New Hope for Scientific Integrity in the Green Building Movement

Bill Walsh | February 04, 2009 | Policies

Early in his inaugural address, President Obama promised to “restore science to its rightful place” in public policymaking. Three days later on January 23, EPA Administrator-designate, Lisa Jackson, pledged in her introductory email to all EPA employees, “As your Administrator, I will uphold the values of scientific integrity, rule of law and transparency every day.”

“The President believes,” wrote Jackson, “that when EPA addresses scientific issues, it should rely on the expert judgment of the Agency's career scientists and independent advisors. When scientific judgments are suppressed, misrepresented or distorted by political agendas, Americans can lose faith in their government to provide strong public health and environmental protection.”

Last May, Healthy Building News profiled the corporate product defense industry -- a conglomeration of lawyers, public relations firms and scientists-for-hire dedicated to suppressing, misrepresenting and distorting scientific judgments that raise concerns about dangerous products. For nearly a decade, their expertise also has been targeted at the USGBC, blocking efforts to create LEED™ credits that would reward the avoidance of PVC and highly toxic chemicals. By signaling its rejection of the product defense industry’s cigarette-science strategy, the Obama Administration provides new support for the USGBC to apply the Precautionary Principle to improve LEED™ in ways that promote healthier building materials.

Two of the last environmental health policy announcements by the lame-duck Bush Administration illustrate what is at stake. On October 15, 2008, the Bush Administration announced the formation of yet another scientific review of the EPA’s health assessment study on dioxins, a chemical byproduct of the production, use and disposal of PVC plastic (also known as vinyl).

The EPA completed its first report on dioxins in 1985, concluding that there was an increased cancer risk in humans at dioxin exposure levels lower than had been estimated by any government agency anywhere in the world. At the chemical industry’s request, EPA initiated a reassessment in 1988, and then a second reassessment in 1991. The EPA released a “final draft” reassessment in 2000, and in June 2001, the EPA Science Advisory Board sent a letter to then EPA Administrator Christine Todd Whitman urging the reassessment be completed and released “expeditiously.” But, after 20 years, the US EPA Dioxin Assessment / Reassessment remains a draft.

In the meantime, the chemical and plastics industries routinely fend off attempts to reduce PVC use, including a proposed credit for PVC-avoidance in LEED, arguing that the dioxin assessment from EPA is not yet final and requires further study.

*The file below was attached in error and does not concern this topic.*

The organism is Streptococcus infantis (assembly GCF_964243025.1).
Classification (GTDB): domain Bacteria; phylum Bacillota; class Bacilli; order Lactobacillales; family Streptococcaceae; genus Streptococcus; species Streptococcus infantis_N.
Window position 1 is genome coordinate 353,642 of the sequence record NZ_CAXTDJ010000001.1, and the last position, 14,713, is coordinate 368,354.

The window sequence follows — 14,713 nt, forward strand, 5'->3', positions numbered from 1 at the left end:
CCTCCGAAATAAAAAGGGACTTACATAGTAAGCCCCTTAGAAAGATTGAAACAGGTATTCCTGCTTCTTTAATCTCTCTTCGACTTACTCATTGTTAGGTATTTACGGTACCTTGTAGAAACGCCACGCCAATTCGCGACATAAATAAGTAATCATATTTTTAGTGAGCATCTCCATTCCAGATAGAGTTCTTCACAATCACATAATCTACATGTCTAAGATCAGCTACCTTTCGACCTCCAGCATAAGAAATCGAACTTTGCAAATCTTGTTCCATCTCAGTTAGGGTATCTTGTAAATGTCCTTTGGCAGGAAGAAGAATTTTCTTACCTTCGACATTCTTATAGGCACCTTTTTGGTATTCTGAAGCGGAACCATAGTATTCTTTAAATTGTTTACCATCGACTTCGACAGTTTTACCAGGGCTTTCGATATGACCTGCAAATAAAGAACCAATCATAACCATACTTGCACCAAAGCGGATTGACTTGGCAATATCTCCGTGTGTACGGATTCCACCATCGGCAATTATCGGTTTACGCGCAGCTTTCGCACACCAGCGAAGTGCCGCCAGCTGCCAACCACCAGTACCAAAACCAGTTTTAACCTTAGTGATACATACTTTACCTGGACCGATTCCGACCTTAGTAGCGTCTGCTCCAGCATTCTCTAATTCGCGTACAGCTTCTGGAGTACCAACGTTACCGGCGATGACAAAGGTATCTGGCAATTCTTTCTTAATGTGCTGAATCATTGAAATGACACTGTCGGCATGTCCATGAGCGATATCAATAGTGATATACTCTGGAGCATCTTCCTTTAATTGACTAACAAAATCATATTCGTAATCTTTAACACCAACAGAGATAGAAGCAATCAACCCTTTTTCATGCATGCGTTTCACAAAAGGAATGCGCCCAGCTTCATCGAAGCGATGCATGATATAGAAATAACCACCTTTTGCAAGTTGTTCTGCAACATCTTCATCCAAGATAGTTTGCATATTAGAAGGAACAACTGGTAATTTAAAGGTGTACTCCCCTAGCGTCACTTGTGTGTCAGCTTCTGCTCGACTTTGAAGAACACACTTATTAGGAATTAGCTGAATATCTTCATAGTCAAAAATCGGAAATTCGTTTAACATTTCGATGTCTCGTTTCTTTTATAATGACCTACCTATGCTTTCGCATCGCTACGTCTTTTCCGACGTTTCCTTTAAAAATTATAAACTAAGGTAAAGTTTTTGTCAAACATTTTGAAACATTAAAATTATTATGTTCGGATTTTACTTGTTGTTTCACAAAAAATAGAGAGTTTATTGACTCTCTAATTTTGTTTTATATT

At about the same time the Bush EPA was announcing the fifth review of dioxin in 25 years, the Science Advisory Board to the Bush Food and Drug Administration (FDA) was publicly disputing that agency’s declaration that a chemical known as bisphenol A, or BPA, is safe. In doing so, the FDA ignored nearly 100 independently-funded and government studies that found important health impacts from low doses of the chemical. Instead, it accepted the conclusions from about one dozen industry-funded studies which “used outdated and insensitive standard toxicological approaches to examining the effects of BPA,” [1] and which, not surprisingly, found no harmful effects.

BPA was originally developed as a synthetic hormone, and an increasing body of evidence suggests that it can harm human health at extremely low exposures – parts per trillion. BPA has been in the news lately because it has been found to leach from the polycarbonate plastic used in some baby bottles and the popular Nalgene water bottles.

Responsible baby bottle manufacturers ignored the reassurances of the Bush Administration and began shifting away from polycarbonate plastic anyway. This prompted a plastics industry journal to declare “another victory for the precautionary principle . . . when the issue relates to babies,” and to ask: “Are we seeing the beginning of a trend that will eventually expand to products that adults use too?” [2]

Let’s hope so. On January 30, 2009, a peer-reviewed study published in Environmental Health Perspectives Journal concluded that humans are receiving “substantial non-food exposure,” and recommended further study of exposures from other sources of BPA including building products like PVC pipes.


[1] Dr. Frederick S. vom Saal, University of Missouri. Comments on NTP April 2008 Draft Report on Bisphenol A (BPA).

[2] “Precautionary Tale: BPA Ban On Horizon.” Plastics News. November 03, 2008.